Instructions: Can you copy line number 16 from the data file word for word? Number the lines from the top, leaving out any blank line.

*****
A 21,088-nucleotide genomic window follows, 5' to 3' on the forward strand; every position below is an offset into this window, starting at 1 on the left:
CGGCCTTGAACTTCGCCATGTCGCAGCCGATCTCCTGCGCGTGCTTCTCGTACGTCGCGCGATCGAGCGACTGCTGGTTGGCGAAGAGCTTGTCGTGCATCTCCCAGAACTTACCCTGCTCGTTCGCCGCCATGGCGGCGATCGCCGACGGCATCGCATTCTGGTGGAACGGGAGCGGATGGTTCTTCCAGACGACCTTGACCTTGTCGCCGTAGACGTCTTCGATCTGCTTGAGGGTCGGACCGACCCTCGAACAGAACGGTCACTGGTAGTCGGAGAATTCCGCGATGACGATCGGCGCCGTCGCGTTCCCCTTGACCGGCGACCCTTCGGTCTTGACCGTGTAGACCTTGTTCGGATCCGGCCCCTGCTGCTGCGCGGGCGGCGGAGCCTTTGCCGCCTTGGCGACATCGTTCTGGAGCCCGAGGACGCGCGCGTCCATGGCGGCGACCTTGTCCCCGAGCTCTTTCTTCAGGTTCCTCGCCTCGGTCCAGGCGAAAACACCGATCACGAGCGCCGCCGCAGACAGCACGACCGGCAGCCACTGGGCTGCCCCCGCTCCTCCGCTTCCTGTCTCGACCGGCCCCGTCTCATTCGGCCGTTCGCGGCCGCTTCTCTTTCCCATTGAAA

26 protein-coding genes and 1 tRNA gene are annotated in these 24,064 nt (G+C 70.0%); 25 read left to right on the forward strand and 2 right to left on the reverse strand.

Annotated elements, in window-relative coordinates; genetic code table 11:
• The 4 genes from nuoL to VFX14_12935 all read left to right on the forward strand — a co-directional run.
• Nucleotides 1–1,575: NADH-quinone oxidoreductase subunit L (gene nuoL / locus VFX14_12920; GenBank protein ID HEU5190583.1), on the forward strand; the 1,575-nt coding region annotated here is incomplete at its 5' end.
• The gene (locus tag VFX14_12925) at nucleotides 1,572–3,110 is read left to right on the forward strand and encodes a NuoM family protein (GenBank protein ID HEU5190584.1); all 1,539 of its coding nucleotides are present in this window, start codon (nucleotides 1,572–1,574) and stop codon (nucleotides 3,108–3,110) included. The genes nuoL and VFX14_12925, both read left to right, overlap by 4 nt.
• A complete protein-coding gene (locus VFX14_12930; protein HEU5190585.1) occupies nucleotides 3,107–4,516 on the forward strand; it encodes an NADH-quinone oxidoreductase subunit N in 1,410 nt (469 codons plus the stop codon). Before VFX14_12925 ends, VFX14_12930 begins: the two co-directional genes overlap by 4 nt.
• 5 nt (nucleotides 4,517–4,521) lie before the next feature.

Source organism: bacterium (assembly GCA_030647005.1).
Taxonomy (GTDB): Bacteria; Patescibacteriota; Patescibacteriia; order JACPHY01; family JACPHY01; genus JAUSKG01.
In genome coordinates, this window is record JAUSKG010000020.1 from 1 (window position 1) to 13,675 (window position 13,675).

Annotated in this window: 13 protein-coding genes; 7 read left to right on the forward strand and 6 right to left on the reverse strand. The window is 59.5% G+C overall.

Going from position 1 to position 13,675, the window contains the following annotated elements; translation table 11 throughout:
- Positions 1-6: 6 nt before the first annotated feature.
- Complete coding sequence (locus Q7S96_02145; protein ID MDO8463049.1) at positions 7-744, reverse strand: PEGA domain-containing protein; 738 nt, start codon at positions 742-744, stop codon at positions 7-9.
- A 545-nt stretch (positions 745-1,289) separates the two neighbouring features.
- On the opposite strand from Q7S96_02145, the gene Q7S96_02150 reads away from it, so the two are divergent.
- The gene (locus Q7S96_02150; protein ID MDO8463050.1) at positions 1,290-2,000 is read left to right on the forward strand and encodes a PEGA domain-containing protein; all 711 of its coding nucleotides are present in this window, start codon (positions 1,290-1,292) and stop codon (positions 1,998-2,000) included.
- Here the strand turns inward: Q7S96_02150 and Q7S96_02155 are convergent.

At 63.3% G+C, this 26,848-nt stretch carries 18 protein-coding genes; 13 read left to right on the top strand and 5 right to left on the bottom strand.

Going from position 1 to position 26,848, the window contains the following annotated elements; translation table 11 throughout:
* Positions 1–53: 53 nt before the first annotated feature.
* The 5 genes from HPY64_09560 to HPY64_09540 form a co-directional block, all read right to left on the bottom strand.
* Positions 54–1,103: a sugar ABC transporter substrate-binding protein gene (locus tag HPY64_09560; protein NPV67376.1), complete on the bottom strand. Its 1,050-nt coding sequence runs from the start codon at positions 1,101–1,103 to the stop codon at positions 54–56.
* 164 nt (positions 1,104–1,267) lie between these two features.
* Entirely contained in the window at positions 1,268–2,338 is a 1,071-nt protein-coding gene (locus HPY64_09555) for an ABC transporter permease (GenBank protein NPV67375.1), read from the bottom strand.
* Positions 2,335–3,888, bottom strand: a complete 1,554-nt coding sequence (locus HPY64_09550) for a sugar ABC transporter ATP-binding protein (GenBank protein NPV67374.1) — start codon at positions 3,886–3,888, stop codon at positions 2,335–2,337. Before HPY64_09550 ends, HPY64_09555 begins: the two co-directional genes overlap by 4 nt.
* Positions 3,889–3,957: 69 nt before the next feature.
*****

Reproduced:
- Complete coding sequence (locus Q7S96_02145; protein ID MDO8463049.1) at positions 7-744, reverse strand: PEGA domain-containing protein; 738 nt, start codon at positions 742-744, stop codon at positions 7-9.